MS brings fault-tolerance software to Windows Server, Hyper-V
Tuesday, 13 January, 2009
Microsoft now has an agreement with Marathon Technologies to bring everRun fault-tolerance software to Windows Server-based applications and in the future, for Hyper-V virtualisation . With everRun software, virtual machines (VMs) and Windows applications run in lockstep on two servers. When hardware on one server fails, failover software enables applications to continue to run.
As IT shops delve further into virtualisation for mission-critical applications, they have turned to failover software such as everRun to reduce application downtime.
"We are seeing more people relying on Windows Server to host mission-critical apps, beginning with Windows Server 2000," said Mike Schutz, the director of product management Windows Server Division at Microsoft. "With server consolidation and virtualisation, the impact of downtime is even greater than ever."
But that doesn't mean every IT shop needs the same level of failover – or that it needs failover software at all, virtualisation analysts emphasise. It depends on the kind of applications a company runs.
How everRun failover software works
Marathon's everRun currently works with Windows Server 2003, and by Q2 of 2009, it will support Windows Server 2008. The two companies will also introduce everRun technology to a version of Hyper-V following the Windows Server 2008 R2 release, which is currently in beta, said Schutz. The release date has not been disclosed.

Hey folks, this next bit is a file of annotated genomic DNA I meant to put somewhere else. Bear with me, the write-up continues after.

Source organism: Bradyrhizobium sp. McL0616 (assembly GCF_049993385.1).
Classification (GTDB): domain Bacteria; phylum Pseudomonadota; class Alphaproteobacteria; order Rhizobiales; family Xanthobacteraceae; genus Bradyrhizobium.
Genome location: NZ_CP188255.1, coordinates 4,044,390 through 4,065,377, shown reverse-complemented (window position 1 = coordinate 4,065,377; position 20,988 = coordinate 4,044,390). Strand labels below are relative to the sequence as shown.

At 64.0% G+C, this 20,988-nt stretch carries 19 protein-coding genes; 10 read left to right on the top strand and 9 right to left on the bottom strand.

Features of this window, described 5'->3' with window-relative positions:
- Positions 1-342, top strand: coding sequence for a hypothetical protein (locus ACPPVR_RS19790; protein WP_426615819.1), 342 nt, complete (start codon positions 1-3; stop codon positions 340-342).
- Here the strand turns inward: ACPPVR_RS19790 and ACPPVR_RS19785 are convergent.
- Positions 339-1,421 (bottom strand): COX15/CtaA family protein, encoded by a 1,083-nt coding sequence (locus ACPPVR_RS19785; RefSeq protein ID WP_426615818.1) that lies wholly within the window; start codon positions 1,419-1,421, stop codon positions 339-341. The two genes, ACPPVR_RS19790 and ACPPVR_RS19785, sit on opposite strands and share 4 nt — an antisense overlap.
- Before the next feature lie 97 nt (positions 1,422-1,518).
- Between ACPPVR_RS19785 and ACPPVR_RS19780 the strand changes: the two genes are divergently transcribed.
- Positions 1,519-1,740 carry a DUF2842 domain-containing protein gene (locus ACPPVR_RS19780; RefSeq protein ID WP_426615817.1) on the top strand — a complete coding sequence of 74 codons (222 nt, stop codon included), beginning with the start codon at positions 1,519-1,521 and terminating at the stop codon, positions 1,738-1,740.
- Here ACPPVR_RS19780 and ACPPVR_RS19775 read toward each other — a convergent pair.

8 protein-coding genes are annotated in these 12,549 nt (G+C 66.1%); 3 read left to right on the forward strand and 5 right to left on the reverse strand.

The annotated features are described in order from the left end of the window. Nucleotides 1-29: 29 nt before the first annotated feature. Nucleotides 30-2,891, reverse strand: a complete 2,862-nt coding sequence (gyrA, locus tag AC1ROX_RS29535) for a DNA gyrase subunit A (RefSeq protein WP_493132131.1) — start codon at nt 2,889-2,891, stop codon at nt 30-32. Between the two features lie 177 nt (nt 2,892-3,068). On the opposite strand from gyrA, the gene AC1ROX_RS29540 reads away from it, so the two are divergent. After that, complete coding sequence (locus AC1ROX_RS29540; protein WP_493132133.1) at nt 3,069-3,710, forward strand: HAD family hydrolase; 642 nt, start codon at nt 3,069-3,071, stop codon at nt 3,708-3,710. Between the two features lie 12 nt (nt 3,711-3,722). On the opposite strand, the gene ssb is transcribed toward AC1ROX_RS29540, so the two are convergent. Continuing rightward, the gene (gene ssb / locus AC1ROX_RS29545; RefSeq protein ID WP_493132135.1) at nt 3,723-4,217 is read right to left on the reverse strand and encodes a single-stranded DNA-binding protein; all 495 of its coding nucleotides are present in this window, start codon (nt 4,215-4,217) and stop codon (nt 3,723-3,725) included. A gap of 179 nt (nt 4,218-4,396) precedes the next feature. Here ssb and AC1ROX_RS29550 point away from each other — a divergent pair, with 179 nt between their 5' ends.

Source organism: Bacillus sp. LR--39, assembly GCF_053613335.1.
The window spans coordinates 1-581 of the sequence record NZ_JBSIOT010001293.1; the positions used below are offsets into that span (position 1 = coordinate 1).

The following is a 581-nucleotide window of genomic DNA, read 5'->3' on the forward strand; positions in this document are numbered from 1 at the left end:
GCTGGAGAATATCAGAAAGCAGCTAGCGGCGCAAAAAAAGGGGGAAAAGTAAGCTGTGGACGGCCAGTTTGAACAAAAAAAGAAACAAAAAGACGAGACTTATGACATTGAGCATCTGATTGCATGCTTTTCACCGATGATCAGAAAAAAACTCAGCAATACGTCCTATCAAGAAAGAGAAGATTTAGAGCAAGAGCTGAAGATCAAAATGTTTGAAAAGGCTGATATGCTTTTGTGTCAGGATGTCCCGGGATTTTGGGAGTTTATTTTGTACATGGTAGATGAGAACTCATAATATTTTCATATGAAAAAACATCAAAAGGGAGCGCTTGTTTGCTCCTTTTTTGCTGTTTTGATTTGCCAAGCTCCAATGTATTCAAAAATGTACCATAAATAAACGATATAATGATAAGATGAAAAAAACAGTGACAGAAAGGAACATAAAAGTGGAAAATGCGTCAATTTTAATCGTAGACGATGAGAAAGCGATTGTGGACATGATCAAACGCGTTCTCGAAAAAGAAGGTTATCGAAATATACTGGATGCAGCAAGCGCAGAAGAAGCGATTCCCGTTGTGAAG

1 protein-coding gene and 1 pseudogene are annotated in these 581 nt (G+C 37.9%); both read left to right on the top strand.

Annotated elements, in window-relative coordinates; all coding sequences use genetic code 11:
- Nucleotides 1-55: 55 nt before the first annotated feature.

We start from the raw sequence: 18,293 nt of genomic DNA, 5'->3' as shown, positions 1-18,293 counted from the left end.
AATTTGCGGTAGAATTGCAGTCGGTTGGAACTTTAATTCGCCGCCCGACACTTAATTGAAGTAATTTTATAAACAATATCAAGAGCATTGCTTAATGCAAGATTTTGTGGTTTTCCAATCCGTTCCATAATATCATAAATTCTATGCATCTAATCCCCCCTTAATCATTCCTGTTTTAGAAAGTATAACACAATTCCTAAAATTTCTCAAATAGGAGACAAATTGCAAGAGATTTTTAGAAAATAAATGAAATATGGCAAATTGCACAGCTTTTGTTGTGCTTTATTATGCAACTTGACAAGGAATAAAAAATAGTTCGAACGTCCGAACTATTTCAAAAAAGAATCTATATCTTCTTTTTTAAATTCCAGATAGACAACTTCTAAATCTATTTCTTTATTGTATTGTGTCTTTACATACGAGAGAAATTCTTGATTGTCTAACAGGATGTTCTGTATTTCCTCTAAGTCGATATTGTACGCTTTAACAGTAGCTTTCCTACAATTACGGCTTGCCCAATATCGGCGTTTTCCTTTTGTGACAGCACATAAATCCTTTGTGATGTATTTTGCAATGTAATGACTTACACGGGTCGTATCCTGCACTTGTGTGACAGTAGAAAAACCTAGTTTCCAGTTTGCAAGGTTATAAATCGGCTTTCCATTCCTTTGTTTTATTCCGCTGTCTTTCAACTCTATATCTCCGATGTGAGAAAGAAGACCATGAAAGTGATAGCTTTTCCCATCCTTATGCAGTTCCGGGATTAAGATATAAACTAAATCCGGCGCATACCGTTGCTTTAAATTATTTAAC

In the meantime, Windows Server 2008 and Hyper-V users can use Windows' fail-over clustering capabilities.
Also, for those customers that require a higher level of availability, Marathon everRun is already available for Citrix's XenServer, which supports the most recent Windows versions. Under that model, everRun VM software is installed on top of a hypervisor, and a Web-based management console that allows users to view VMs and choose which VMs to protect. The software protects VMs by creating redundant VMs and synchronised mirroring of the network, storage and data. The software works with any Windows Server application. Ultimately, Microsoft's and Marathon's goal is to offer joint customers the ability to protect applications with different levels of failover.
Level 1 offers basic failover clustering, as provided by the Enterprise and Datacenter Editions of Windows Server 2008. Level 2 provides component-level fault tolerance, which protects against the failure of an individual CPU or network card, for example; the list price is an estimated $3,000 per server and covers unlimited VMs. Finally, Level 3 offers system-level fault tolerance and protects against any kind of failure by maintaining applications and memory in their pre-failure state. This level will begin shipping in April, and will have an estimated price of about $8,000 per server, according to Marathon.
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